In the next few fortnights, this column will focus on stories of refugees who have resettled in and around San Francisco. Embedded within each of these stories will be some analysis and consideration of generally known facts and myths about asylum seekers.
Ahmed Hashem was 9 years old when he landed at San Francisco International Airport on Jan. 28, 1994. His father was at the airport to receive him, his two sisters and his mother. After about five years of experiencing a splintered life in Iraq, they were finally together in America.
As a young boy, Ahmed and his family lived with his father’s parents and siblings in Nasiriyah, a city on the banks of the Euphrates River. “I was the first grandchild on both my father’s and mother’s side and I was pampered and spoiled,” Ahmed admitted. “Then 1990 happened, and everything changed.”
On Aug. 2, 1990, Iraqi dictator Saddam Hussein launched attacks on neighboring Kuwait, starting the Gulf War. Five days later, the United States sent troops to protect Saudi Arabia in a maneuver termed Operation Desert Shield. On Jan. 16, 1991, Operation Desert Shield became Operation Desert Storm, with U.S. forces pummeling Iraq’s military targets.
Ahmed recalled waking up at midnight and experiencing his grandmother’s panic. She herded everyone into the kitchen to shelter from the bombs. “Everyday we heard the air sirens go off. Our electric power plants, hospitals and clinics were bombed. We lost water. We had to go to the Euphrates to get water everyday. At night, we huddled around oil lamps for warmth and light.”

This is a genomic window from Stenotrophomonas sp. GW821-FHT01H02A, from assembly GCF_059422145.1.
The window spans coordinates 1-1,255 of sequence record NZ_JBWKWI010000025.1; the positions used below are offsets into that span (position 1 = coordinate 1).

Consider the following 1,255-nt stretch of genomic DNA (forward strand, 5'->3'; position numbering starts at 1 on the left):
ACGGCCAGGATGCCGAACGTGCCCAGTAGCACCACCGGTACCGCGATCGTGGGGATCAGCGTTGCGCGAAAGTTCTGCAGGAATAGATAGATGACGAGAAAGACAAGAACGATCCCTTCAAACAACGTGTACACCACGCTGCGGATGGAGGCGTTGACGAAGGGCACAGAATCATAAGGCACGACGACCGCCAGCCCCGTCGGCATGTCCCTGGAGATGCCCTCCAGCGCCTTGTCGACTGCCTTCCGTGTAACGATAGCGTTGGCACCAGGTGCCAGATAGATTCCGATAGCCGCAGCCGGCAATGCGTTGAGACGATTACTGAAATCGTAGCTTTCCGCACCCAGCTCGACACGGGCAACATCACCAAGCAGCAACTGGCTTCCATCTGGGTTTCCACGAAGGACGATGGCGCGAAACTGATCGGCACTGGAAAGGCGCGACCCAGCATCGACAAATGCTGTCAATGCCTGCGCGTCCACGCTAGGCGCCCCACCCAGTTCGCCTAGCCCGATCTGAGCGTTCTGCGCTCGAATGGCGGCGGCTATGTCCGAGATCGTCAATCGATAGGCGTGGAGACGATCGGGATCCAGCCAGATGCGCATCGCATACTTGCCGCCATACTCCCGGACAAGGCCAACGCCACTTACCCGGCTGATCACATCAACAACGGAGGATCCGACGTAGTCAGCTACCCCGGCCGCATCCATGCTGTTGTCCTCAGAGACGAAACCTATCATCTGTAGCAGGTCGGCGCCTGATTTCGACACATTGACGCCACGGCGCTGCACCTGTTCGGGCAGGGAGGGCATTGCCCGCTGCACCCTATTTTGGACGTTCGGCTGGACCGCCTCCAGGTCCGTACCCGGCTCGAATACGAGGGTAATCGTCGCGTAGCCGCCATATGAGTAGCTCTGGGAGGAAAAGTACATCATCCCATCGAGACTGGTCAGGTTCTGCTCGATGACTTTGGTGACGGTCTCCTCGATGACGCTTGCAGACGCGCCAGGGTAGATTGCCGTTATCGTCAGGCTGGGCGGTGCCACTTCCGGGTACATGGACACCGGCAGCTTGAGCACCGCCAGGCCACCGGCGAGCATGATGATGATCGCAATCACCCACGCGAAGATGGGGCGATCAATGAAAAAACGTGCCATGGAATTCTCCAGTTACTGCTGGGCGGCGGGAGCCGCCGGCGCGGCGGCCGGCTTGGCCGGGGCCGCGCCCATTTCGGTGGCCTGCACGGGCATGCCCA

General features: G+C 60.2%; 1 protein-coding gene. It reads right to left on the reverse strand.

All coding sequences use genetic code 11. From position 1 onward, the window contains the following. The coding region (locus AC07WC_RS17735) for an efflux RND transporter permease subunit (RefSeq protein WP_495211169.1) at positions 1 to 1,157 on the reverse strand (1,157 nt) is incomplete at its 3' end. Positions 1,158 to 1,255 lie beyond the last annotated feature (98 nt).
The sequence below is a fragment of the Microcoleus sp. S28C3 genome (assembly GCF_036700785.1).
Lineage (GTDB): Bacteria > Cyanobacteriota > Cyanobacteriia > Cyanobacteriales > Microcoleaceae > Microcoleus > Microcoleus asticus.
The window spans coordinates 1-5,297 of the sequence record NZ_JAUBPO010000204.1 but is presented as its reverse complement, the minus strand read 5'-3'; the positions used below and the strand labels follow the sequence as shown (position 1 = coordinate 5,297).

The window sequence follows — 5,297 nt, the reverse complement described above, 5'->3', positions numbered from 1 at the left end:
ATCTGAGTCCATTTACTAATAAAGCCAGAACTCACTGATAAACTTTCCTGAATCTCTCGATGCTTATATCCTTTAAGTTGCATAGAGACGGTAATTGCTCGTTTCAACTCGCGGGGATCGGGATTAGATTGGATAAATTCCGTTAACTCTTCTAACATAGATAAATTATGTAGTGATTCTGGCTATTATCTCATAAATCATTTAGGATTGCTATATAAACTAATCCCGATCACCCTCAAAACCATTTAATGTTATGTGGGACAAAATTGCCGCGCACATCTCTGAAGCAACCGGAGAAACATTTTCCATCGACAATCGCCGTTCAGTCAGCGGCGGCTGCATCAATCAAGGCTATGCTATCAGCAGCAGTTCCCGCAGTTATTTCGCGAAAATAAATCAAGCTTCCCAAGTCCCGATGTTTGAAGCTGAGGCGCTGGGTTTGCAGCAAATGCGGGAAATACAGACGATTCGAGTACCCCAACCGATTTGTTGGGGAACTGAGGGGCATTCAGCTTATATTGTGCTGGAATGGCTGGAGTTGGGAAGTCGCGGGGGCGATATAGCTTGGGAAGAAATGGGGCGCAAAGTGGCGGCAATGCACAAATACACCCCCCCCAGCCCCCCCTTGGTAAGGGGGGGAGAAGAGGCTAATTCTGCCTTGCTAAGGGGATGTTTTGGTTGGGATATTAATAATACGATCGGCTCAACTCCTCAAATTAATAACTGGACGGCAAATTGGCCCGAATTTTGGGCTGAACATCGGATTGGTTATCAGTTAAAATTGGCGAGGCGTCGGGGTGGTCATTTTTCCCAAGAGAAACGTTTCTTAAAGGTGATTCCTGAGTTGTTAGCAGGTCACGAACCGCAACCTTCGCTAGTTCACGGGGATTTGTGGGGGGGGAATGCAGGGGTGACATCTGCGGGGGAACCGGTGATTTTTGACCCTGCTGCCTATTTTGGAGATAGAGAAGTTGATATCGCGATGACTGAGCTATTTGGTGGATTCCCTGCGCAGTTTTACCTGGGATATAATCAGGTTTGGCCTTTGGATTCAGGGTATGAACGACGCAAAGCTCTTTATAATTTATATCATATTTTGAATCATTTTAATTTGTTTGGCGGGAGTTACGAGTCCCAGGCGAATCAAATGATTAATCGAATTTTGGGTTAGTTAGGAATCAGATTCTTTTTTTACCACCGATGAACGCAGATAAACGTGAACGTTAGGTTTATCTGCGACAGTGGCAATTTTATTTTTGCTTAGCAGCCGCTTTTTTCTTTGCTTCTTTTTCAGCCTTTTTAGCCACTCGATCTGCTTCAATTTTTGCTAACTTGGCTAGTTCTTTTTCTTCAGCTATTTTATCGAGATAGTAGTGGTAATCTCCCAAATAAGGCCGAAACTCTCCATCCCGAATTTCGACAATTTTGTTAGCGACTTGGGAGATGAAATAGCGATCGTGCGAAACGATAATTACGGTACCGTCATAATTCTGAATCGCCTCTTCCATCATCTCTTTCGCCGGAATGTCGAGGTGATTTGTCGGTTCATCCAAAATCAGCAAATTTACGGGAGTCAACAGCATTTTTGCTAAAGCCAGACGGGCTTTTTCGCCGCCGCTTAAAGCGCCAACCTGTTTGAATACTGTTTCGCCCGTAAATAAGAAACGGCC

But life had already taken a turn for the worse for the Hashem family a year earlier. In 1989, during a dinner conversation with a co-worker, Saad Hashem, Ahmed’s father, had criticized the Saddam regime. “My father wasn’t politically active. It was a casual conversation and his co-worker turned him in.” Saad Hashem was sentenced to 24 years in a prison in Basra.
When the rebel uprising occurred in 1991, his father and other prisoners like him were freed. It was a short-lived freedom — the revolution lasted a mere month. Hussein cracked down hard; martial law was instituted, the rebels were routed and prisoners were hunted door-to-door. Saad and his two brothers, who were dodging mandatory draft at the time, escaped recapture and immediate execution by fleeing for the border.
They made it to Saudi Arabia, but the Saudis were not happy to take in Iraqi refugees. “They didn’t want any Shia influence on their Wahhabi ideology,” Ahmed explained. So Iraqi refugees were confined to their camps and not allowed to leave. Fortuitously, Saad and his brothers were identified and interviewed for asylum in the U.S. After a vetting process by the United Nations High Commissioner for Refugees, the three brothers arrived in San Francisco in the fall of 1993. Immediately upon arriving in the U.S., Saad petitioned for his family to join him.
The family lived in a residential building in the heart of the Tenderloin. Saad found work as a janitor at a liquor store. He was the only wage-earner in a family of five, and his income was bolstered with social service checks and food stamps.
So, let’s address this briefly: Are refugees a burden on society?